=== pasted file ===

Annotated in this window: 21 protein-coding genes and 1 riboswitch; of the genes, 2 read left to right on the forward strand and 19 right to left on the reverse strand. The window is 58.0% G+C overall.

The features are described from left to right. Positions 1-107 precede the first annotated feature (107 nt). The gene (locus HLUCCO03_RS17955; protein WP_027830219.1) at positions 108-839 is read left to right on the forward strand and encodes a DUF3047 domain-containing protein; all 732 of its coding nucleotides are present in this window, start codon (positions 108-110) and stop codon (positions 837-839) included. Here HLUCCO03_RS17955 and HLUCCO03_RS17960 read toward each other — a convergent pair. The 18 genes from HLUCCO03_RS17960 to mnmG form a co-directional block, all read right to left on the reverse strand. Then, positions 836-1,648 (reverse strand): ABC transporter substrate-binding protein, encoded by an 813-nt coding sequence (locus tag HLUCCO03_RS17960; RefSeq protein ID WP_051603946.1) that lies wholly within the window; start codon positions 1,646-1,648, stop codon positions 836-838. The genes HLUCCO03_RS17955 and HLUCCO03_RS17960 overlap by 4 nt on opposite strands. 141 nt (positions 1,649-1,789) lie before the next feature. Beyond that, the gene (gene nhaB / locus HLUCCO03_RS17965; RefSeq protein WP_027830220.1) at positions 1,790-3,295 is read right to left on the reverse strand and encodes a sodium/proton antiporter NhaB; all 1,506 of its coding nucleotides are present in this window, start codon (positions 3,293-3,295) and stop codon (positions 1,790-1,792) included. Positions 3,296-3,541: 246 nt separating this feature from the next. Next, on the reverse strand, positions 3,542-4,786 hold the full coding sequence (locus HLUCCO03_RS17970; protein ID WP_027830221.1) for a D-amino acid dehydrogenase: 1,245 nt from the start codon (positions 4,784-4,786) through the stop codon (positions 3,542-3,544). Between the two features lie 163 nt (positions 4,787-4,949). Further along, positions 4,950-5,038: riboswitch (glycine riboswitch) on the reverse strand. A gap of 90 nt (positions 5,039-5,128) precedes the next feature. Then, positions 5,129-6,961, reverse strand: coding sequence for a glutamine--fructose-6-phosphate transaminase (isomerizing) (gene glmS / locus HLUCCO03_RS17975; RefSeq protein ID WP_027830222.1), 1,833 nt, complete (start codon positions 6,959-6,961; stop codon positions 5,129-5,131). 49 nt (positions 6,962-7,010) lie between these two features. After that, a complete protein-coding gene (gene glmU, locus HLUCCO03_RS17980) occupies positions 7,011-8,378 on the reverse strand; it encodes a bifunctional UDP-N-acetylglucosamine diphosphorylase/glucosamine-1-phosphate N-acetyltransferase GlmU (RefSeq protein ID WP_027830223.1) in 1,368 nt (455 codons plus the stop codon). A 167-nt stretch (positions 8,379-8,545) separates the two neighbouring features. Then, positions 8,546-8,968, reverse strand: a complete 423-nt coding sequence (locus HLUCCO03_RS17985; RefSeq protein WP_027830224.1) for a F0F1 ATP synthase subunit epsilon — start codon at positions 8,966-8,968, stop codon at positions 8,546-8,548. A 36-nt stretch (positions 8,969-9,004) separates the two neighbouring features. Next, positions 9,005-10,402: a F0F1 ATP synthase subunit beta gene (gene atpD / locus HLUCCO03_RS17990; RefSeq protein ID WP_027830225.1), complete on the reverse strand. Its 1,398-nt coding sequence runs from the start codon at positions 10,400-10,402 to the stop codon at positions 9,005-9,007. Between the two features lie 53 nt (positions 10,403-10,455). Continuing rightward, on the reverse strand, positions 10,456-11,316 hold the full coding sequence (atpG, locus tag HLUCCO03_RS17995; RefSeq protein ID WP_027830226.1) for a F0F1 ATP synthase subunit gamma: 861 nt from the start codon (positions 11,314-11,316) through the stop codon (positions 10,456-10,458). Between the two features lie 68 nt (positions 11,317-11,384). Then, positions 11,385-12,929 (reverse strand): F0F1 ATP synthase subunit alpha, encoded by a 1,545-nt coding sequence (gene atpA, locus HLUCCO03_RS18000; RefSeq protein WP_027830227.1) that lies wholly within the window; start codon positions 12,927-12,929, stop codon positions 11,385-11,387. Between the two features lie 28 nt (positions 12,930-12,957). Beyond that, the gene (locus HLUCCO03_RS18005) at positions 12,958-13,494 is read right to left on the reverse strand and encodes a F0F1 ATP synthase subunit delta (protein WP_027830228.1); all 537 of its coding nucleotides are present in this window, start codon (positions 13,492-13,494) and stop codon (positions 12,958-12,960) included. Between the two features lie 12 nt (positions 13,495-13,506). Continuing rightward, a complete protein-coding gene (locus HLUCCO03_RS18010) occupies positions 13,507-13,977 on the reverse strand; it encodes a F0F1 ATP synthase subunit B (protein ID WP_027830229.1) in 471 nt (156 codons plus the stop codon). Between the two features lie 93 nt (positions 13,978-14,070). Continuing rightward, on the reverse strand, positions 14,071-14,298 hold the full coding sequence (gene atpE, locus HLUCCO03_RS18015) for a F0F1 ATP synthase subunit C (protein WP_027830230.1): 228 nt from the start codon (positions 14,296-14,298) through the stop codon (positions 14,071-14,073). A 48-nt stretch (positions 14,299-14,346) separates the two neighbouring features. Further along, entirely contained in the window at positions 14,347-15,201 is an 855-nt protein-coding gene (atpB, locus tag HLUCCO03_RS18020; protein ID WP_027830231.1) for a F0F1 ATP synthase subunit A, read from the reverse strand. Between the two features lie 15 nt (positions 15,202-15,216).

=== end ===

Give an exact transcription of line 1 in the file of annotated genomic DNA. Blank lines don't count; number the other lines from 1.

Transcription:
Annotated in this window: 21 protein-coding genes and 1 riboswitch; of the genes, 2 read left to right on the forward strand and 19 right to left on the reverse strand. The window is 58.0% G+C overall.